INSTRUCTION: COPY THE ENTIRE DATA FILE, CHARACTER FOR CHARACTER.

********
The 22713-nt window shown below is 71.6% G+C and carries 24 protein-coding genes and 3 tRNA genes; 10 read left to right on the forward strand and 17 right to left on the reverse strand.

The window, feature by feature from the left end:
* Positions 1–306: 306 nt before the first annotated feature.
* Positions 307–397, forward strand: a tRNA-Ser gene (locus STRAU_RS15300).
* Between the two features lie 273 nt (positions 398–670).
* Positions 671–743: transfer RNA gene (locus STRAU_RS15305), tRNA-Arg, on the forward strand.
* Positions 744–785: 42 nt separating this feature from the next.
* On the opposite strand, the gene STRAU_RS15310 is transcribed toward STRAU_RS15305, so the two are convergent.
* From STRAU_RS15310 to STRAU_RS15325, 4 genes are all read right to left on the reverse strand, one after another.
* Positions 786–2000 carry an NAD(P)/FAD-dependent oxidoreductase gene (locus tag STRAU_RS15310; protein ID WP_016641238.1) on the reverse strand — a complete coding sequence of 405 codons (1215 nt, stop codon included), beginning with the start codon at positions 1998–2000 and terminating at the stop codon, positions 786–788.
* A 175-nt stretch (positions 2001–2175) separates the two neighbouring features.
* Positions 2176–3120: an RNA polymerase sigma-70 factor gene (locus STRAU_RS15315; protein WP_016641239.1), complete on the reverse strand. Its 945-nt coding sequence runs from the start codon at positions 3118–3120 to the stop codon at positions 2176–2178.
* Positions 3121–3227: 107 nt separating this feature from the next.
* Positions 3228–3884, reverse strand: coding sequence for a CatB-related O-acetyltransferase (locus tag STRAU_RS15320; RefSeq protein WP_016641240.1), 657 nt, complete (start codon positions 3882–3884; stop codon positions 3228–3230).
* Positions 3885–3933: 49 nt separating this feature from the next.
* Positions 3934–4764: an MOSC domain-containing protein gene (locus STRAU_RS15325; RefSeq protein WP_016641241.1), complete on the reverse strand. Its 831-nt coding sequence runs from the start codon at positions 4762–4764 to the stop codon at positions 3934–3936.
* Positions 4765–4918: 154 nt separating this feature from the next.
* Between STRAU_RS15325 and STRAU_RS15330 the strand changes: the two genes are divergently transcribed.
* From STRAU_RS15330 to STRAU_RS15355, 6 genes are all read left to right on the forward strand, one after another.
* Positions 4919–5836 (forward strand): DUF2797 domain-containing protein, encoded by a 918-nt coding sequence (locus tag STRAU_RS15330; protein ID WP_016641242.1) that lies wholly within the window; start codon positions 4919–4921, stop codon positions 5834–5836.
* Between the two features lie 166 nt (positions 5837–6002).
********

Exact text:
The 22713-nt window shown below is 71.6% G+C and carries 24 protein-coding genes and 3 tRNA genes; 10 read left to right on the forward strand and 17 right to left on the reverse strand.

The window, feature by feature from the left end:
* Positions 1–306: 306 nt before the first annotated feature.
* Positions 307–397, forward strand: a tRNA-Ser gene (locus STRAU_RS15300).
* Between the two features lie 273 nt (positions 398–670).
* Positions 671–743: transfer RNA gene (locus STRAU_RS15305), tRNA-Arg, on the forward strand.
* Positions 744–785: 42 nt separating this feature from the next.
* On the opposite strand, the gene STRAU_RS15310 is transcribed toward STRAU_RS15305, so the two are convergent.
* From STRAU_RS15310 to STRAU_RS15325, 4 genes are all read right to left on the reverse strand, one after another.
* Positions 786–2000 carry an NAD(P)/FAD-dependent oxidoreductase gene (locus tag STRAU_RS15310; protein ID WP_016641238.1) on the reverse strand — a complete coding sequence of 405 codons (1215 nt, stop codon included), beginning with the start codon at positions 1998–2000 and terminating at the stop codon, positions 786–788.
* A 175-nt stretch (positions 2001–2175) separates the two neighbouring features.
* Positions 2176–3120: an RNA polymerase sigma-70 factor gene (locus STRAU_RS15315; protein WP_016641239.1), complete on the reverse strand. Its 945-nt coding sequence runs from the start codon at positions 3118–3120 to the stop codon at positions 2176–2178.
* Positions 3121–3227: 107 nt separating this feature from the next.
* Positions 3228–3884, reverse strand: coding sequence for a CatB-related O-acetyltransferase (locus tag STRAU_RS15320; RefSeq protein WP_016641240.1), 657 nt, complete (start codon positions 3882–3884; stop codon positions 3228–3230).
* Positions 3885–3933: 49 nt separating this feature from the next.
* Positions 3934–4764: an MOSC domain-containing protein gene (locus STRAU_RS15325; RefSeq protein WP_016641241.1), complete on the reverse strand. Its 831-nt coding sequence runs from the start codon at positions 4762–4764 to the stop codon at positions 3934–3936.
* Positions 4765–4918: 154 nt separating this feature from the next.
* Between STRAU_RS15325 and STRAU_RS15330 the strand changes: the two genes are divergently transcribed.
* From STRAU_RS15330 to STRAU_RS15355, 6 genes are all read left to right on the forward strand, one after another.
* Positions 4919–5836 (forward strand): DUF2797 domain-containing protein, encoded by a 918-nt coding sequence (locus tag STRAU_RS15330; protein ID WP_016641242.1) that lies wholly within the window; start codon positions 4919–4921, stop codon positions 5834–5836.
* Between the two features lie 166 nt (positions 5837–6002).